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Gujarat’s Covid-19 vaccination drive: beneficiaries, cost and logistical challenges

Gujarat completed its third dry run for Covid-19 vaccination on Tuesday, covering nearly 30 district and seven municipal corporation areas.

Written by Sohini Ghosh | Ahmedabad | Updated: January 11, 2021 7:33:21 am
During second dry run of Covid vaccine at Rajiv Gandhi hospital in Yerwada. (Express Photo: Arul Horizon)

Gujarat completed its third dry run for Covid-19 vaccination on Tuesday, covering nearly 30 district and seven municipal corporation areas.

Who gets the vaccine first and when?

State immunisation officer Nayan Jani, who is overseeing the vaccine delivery modalities in Gujarat, said that an estimated 4.30 lakh health workers are due to be the first-phase beneficiaries. As per the central government, both COVID19 vaccines – Bharat Biotech’s Covaxin as well as Serum Institute’s Oxford-Astrazeneca are due to be supplied, based on availability. The vaccination is expected to commence in 15 days in Gujarat. Jani added that another estimated six lakh frontline workers, which includes police and defence personnel and government functionaries, are expected to be vaccinated in the second phase. Data collection for third phase – population above 50 years of age – and fourth phase – population less than 50 years of age with serious comorbidities – are currently continuing.

How will a beneficiary know the date of vaccination?

Beneficiaries, whose details are on the Co-WIN software including name, contact and photo, will be notified at least 24 hours in advance of the date, time and address of their vaccination site. A photo ID and a phone message to confirm their identity will have to be presented at the vaccination site.

Once the vaccine is administered, the details of the same will be updated on the software and a message will be sent. From the vaccination room, they will then be taken to the observation room for 30 minutes. Details of the next dosage date will be orally conveyed. Notably, most district administrations are striving to designate schools as vaccination centres, so as to not disrupt ongoing health services at healthcare centres.

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How will routine immunisation programmes work?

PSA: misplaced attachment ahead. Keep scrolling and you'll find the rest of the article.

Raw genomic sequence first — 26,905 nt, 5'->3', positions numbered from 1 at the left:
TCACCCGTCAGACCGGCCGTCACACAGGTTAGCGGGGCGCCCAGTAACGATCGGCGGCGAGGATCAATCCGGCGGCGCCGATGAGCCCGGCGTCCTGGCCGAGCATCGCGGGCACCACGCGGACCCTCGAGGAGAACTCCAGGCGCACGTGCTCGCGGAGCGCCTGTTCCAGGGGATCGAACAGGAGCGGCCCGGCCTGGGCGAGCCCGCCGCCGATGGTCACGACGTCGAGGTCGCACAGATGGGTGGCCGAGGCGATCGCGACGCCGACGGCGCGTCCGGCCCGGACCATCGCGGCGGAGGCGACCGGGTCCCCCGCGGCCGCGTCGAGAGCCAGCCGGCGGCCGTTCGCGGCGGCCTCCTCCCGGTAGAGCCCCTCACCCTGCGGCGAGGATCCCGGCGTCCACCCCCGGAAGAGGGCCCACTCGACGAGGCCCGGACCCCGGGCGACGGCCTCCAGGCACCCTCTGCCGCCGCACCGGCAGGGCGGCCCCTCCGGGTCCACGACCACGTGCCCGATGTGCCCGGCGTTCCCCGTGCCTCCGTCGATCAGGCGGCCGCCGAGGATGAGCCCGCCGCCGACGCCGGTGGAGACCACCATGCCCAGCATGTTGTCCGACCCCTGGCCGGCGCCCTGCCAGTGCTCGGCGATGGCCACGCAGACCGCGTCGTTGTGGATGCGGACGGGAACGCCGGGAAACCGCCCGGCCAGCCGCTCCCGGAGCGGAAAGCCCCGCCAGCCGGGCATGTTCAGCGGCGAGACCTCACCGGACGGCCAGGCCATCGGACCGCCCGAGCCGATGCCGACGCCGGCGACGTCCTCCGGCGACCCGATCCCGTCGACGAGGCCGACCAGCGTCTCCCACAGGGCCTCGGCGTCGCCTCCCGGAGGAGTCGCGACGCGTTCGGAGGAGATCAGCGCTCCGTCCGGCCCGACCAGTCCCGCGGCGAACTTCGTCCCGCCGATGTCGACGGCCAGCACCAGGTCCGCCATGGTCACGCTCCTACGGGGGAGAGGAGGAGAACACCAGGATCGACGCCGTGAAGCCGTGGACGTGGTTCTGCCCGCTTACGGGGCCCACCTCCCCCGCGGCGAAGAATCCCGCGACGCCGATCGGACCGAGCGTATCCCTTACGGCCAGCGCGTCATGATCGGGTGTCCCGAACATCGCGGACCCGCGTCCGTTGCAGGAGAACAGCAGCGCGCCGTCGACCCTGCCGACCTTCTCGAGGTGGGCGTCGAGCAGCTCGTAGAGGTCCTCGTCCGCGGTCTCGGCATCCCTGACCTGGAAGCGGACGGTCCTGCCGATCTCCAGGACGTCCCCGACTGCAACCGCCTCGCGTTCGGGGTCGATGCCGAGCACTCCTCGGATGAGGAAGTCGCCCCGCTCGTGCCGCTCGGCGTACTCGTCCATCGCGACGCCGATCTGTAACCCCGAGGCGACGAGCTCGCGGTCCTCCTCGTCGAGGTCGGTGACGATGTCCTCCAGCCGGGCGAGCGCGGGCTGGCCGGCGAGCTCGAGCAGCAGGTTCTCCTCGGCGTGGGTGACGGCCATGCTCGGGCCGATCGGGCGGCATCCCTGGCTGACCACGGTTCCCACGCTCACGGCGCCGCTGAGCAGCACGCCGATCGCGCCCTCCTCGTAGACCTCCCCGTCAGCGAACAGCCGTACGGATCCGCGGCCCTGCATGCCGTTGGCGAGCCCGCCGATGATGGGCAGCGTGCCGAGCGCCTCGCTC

According to Jani, existing cold chain points (facilities where vaccines are stored for a limited time and taken to the vaccination site) which are more than 2,200, would be occupied only upto 60-70 percent. “Additionally the government of India has given us (Gujarat government) 169 in-line refrigerators specifically for storing COVID19 vaccine have been added, as have been walk-in coolers and walk-in freezer. Total ILRs including the new ones, now stand at nearly 2,500,” says Jani.

What are the logistical challenges?

A challenge several district level health officers and medical officers cited was converting primary, urban primary, urban, and community health centres (PHC, UPHC, UHC, CHC) as vaccination points, as it may result in disruption of regular health services, including routine immunisation programmes and institutional deliveries. Further, pulse polio (oral polio vaccine) drive commences on January 17, thus posing a challenge with respect to deployment of manpower, storage, vaccination sites and other logistics. As was also pointed out by district level health authorities, there has been no communication yet on whether the Covid-19 vaccine will be in dry form or liquid form, as storage logistics require to be handled accordingly. Neither is there a clarity on whether vaccines will be delivered in multiple-dosage form or single dosage form or if all vaccine demand will be delivered immediately or in a phased manner.

While most districts did not report a network issue, given that a large part of the vaccination exercise will be technology-driven over the Co-WIN software, an Ahmedabad district health official said that a meeting was expected to be held with central and state authorities to report on the feedback or challenges that were reported during dry runs and to find workarounds. For plausible network related issues, it was likely that district officials may be told to keep physical records of those eligible for vaccine, as a back-up measure.

Meanwhile, in districts such as Banaskantha that has historically seen low immunisation (45% were routinely immunised as per NFHS- 5), apart from those registered for the vaccine, a challenge anticipated is eligible beneficiaries especially those above 50 years and those below 50 years but with serious comorbidities, not turning up at the vaccination sites. To remedy the same, the local district administration is relying on not only political and religious leaders but also dairy unit leaders, given the district’s diary-focused trade.

While dry runs until now have focused on the vaccination site-related logistics and handling of the beneficiaries who arrive at such spots, fine tuning of broader logistics of the vaccine remains.

Who will bear the cost?

While those in the four priority groups are expected to be vaccinated free of cost, the Gujarat health department did not comment on cost-related queries for others.

However, addressing the media on January 2, Deputy Chief Minister Nitin Patel, who also holds the health portfolio, had said, “The Government of India has not decided on the cost of the vaccine. But I want to promise the people of Gujarat that when the state government has treated Covid-19 patients without taking a single rupee in the government hospitals or in the private hospitals designated by the municipal corporation, whatever is needed to be spent will be done by the state government and I trust that Prime Minister Narendra Modi will help the state. As far as possible, we will not burden the people of the state with the cost of the vaccine.”

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